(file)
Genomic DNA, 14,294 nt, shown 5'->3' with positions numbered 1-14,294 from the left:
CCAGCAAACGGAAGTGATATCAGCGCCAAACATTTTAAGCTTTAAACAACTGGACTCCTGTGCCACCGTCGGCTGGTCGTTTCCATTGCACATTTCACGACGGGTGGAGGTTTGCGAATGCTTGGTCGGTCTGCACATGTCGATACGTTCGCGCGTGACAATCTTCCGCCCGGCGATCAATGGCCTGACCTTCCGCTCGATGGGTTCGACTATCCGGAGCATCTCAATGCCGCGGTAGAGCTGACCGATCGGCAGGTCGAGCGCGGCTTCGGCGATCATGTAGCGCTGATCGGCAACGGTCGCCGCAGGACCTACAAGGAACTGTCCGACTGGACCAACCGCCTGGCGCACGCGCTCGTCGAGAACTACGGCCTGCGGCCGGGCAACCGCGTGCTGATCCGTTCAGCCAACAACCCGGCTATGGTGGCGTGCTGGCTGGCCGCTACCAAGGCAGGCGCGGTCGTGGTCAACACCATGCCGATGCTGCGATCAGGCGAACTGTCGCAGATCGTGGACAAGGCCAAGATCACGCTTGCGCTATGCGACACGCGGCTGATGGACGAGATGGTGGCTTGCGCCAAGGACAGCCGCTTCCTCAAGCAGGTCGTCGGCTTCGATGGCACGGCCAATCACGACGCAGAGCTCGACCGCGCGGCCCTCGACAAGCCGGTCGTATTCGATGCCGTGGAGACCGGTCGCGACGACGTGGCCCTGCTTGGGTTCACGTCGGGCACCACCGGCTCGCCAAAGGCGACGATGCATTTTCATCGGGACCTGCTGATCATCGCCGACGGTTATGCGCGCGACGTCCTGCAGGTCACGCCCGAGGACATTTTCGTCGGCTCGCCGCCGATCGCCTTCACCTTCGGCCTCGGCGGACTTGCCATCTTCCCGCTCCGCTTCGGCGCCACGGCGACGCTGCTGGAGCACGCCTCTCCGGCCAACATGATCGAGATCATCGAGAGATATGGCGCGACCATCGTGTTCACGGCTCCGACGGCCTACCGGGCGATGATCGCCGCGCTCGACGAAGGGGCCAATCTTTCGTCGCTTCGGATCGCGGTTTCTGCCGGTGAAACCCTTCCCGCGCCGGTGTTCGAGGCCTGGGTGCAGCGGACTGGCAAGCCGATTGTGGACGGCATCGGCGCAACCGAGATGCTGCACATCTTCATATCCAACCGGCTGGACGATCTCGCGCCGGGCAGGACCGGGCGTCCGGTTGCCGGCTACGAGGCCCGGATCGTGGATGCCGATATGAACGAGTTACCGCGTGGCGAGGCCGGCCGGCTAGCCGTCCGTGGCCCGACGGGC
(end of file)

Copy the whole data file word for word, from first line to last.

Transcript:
Genomic DNA, 14,294 nt, shown 5'->3' with positions numbered 1-14,294 from the left:
CCAGCAAACGGAAGTGATATCAGCGCCAAACATTTTAAGCTTTAAACAACTGGACTCCTGTGCCACCGTCGGCTGGTCGTTTCCATTGCACATTTCACGACGGGTGGAGGTTTGCGAATGCTTGGTCGGTCTGCACATGTCGATACGTTCGCGCGTGACAATCTTCCGCCCGGCGATCAATGGCCTGACCTTCCGCTCGATGGGTTCGACTATCCGGAGCATCTCAATGCCGCGGTAGAGCTGACCGATCGGCAGGTCGAGCGCGGCTTCGGCGATCATGTAGCGCTGATCGGCAACGGTCGCCGCAGGACCTACAAGGAACTGTCCGACTGGACCAACCGCCTGGCGCACGCGCTCGTCGAGAACTACGGCCTGCGGCCGGGCAACCGCGTGCTGATCCGTTCAGCCAACAACCCGGCTATGGTGGCGTGCTGGCTGGCCGCTACCAAGGCAGGCGCGGTCGTGGTCAACACCATGCCGATGCTGCGATCAGGCGAACTGTCGCAGATCGTGGACAAGGCCAAGATCACGCTTGCGCTATGCGACACGCGGCTGATGGACGAGATGGTGGCTTGCGCCAAGGACAGCCGCTTCCTCAAGCAGGTCGTCGGCTTCGATGGCACGGCCAATCACGACGCAGAGCTCGACCGCGCGGCCCTCGACAAGCCGGTCGTATTCGATGCCGTGGAGACCGGTCGCGACGACGTGGCCCTGCTTGGGTTCACGTCGGGCACCACCGGCTCGCCAAAGGCGACGATGCATTTTCATCGGGACCTGCTGATCATCGCCGACGGTTATGCGCGCGACGTCCTGCAGGTCACGCCCGAGGACATTTTCGTCGGCTCGCCGCCGATCGCCTTCACCTTCGGCCTCGGCGGACTTGCCATCTTCCCGCTCCGCTTCGGCGCCACGGCGACGCTGCTGGAGCACGCCTCTCCGGCCAACATGATCGAGATCATCGAGAGATATGGCGCGACCATCGTGTTCACGGCTCCGACGGCCTACCGGGCGATGATCGCCGCGCTCGACGAAGGGGCCAATCTTTCGTCGCTTCGGATCGCGGTTTCTGCCGGTGAAACCCTTCCCGCGCCGGTGTTCGAGGCCTGGGTGCAGCGGACTGGCAAGCCGATTGTGGACGGCATCGGCGCAACCGAGATGCTGCACATCTTCATATCCAACCGGCTGGACGATCTCGCGCCGGGCAGGACCGGGCGTCCGGTTGCCGGCTACGAGGCCCGGATCGTGGATGCCGATATGAACGAGTTACCGCGTGGCGAGGCCGGCCGGCTAGCCGTCCGTGGCCCGACGGGC